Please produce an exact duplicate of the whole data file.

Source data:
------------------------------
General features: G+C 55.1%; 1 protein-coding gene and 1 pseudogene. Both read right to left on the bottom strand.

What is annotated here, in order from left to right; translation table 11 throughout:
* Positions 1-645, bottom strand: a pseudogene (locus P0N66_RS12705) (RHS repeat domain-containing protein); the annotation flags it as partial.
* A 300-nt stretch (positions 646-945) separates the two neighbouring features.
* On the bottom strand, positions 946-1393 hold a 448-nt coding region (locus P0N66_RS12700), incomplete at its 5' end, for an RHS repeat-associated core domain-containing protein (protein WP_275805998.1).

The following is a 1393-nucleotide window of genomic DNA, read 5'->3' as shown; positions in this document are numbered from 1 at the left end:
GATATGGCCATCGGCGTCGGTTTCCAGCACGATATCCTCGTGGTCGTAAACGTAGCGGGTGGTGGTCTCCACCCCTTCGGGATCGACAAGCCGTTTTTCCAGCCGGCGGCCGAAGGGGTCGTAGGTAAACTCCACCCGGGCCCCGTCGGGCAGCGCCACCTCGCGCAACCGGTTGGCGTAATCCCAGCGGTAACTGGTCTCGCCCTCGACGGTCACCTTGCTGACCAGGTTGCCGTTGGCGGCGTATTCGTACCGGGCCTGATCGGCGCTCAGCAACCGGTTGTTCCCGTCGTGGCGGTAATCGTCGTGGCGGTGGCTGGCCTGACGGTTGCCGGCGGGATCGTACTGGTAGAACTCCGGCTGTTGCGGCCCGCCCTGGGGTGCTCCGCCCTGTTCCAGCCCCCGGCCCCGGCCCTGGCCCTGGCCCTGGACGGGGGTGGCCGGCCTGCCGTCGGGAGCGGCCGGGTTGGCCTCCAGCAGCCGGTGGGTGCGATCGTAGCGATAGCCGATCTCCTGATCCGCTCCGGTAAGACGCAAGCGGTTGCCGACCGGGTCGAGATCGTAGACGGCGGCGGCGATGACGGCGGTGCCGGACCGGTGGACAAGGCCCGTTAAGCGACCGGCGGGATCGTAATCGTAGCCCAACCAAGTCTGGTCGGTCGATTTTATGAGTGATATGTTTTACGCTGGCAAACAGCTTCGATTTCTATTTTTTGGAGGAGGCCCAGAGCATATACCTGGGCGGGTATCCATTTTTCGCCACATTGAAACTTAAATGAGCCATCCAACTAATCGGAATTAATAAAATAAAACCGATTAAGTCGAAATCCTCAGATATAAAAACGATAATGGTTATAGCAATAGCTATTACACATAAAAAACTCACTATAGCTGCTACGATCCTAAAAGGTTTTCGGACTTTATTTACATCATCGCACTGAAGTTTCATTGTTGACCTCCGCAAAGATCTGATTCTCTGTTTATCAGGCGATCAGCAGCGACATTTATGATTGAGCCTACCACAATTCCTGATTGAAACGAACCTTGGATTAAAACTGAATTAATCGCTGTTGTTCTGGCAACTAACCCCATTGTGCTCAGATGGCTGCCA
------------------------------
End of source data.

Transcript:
General features: G+C 55.1%; 1 protein-coding gene and 1 pseudogene. Both read right to left on the bottom strand.

What is annotated here, in order from left to right; translation table 11 throughout:
* Positions 1-645, bottom strand: a pseudogene (locus P0N66_RS12705) (RHS repeat domain-containing protein); the annotation flags it as partial.
* A 300-nt stretch (positions 646-945) separates the two neighbouring features.
* On the bottom strand, positions 946-1393 hold a 448-nt coding region (locus P0N66_RS12700), incomplete at its 5' end, for an RHS repeat-associated core domain-containing protein (protein WP_275805998.1).

The following is a 1393-nucleotide window of genomic DNA, read 5'->3' as shown; positions in this document are numbered from 1 at the left end:
GATATGGCCATCGGCGTCGGTTTCCAGCACGATATCCTCGTGGTCGTAAACGTAGCGGGTGGTGGTCTCCACCCCTTCGGGATCGACAAGCCGTTTTTCCAGCCGGCGGCCGAAGGGGTCGTAGGTAAACTCCACCCGGGCCCCGTCGGGCAGCGCCACCTCGCGCAACCGGTTGGCGTAATCCCAGCGGTAACTGGTCTCGCCCTCGACGGTCACCTTGCTGACCAGGTTGCCGTTGGCGGCGTATTCGTACCGGGCCTGATCGGCGCTCAGCAACCGGTTGTTCCCGTCGTGGCGGTAATCGTCGTGGCGGTGGCTGGCCTGACGGTTGCCGGCGGGATCGTACTGGTAGAACTCCGGCTGTTGCGGCCCGCCCTGGGGTGCTCCGCCCTGTTCCAGCCCCCGGCCCCGGCCCTGGCCCTGGCCCTGGACGGGGGTGGCCGGCCTGCCGTCGGGAGCGGCCGGGTTGGCCTCCAGCAGCCGGTGGGTGCGATCGTAGCGATAGCCGATCTCCTGATCCGCTCCGGTAAGACGCAAGCGGTTGCCGACCGGGTCGAGATCGTAGACGGCGGCGGCGATGACGGCGGTGCCGGACCGGTGGACAAGGCCCGTTAAGCGACCGGCGGGATCGTAATCGTAGCCCAACCAAGTCTGGTCGGTCGATTTTATGAGTGATATGTTTTACGCTGGCAAACAGCTTCGATTTCTATTTTTTGGAGGAGGCCCAGAGCATATACCTGGGCGGGTATCCATTTTTCGCCACATTGAAACTTAAATGAGCCATCCAACTAATCGGAATTAATAAAATAAAACCGATTAAGTCGAAATCCTCAGATATAAAAACGATAATGGTTATAGCAATAGCTATTACACATAAAAAACTCACTATAGCTGCTACGATCCTAAAAGGTTTTCGGACTTTATTTACATCATCGCACTGAAGTTTCATTGTTGACCTCCGCAAAGATCTGATTCTCTGTTTATCAGGCGATCAGCAGCGACATTTATGATTGAGCCTACCACAATTCCTGATTGAAACGAACCTTGGATTAAAACTGAATTAATCGCTGTTGTTCTGGCAACTAACCCCATTGTGCTCAGATGGCTGCCA